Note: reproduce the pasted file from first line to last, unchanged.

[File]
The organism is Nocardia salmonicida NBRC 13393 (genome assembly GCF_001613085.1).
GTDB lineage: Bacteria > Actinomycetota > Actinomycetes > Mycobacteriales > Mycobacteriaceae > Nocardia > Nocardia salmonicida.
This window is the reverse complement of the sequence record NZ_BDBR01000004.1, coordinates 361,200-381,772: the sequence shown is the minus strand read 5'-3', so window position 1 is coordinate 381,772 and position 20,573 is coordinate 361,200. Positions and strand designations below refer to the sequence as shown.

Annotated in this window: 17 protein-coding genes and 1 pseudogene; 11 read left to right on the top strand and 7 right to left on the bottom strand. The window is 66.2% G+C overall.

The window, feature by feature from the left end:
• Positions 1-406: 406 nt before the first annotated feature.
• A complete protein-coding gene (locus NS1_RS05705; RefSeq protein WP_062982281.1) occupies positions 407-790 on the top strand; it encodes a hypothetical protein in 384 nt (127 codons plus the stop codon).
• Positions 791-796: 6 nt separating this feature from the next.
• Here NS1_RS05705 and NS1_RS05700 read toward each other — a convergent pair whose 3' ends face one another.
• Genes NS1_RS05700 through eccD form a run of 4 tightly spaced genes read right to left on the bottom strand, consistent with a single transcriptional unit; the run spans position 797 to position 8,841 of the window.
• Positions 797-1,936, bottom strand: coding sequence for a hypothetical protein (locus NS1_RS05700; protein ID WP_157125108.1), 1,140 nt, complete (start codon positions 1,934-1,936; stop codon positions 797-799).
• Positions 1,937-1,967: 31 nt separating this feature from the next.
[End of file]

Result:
The organism is Nocardia salmonicida NBRC 13393 (genome assembly GCF_001613085.1).
GTDB lineage: Bacteria > Actinomycetota > Actinomycetes > Mycobacteriales > Mycobacteriaceae > Nocardia > Nocardia salmonicida.
This window is the reverse complement of the sequence record NZ_BDBR01000004.1, coordinates 361,200-381,772: the sequence shown is the minus strand read 5'-3', so window position 1 is coordinate 381,772 and position 20,573 is coordinate 361,200. Positions and strand designations below refer to the sequence as shown.

Annotated in this window: 17 protein-coding genes and 1 pseudogene; 11 read left to right on the top strand and 7 right to left on the bottom strand. The window is 66.2% G+C overall.

The window, feature by feature from the left end:
• Positions 1-406: 406 nt before the first annotated feature.
• A complete protein-coding gene (locus NS1_RS05705; RefSeq protein WP_062982281.1) occupies positions 407-790 on the top strand; it encodes a hypothetical protein in 384 nt (127 codons plus the stop codon).
• Positions 791-796: 6 nt separating this feature from the next.
• Here NS1_RS05705 and NS1_RS05700 read toward each other — a convergent pair whose 3' ends face one another.
• Genes NS1_RS05700 through eccD form a run of 4 tightly spaced genes read right to left on the bottom strand, consistent with a single transcriptional unit; the run spans position 797 to position 8,841 of the window.
• Positions 797-1,936, bottom strand: coding sequence for a hypothetical protein (locus NS1_RS05700; protein ID WP_157125108.1), 1,140 nt, complete (start codon positions 1,934-1,936; stop codon positions 797-799).
• Positions 1,937-1,967: 31 nt separating this feature from the next.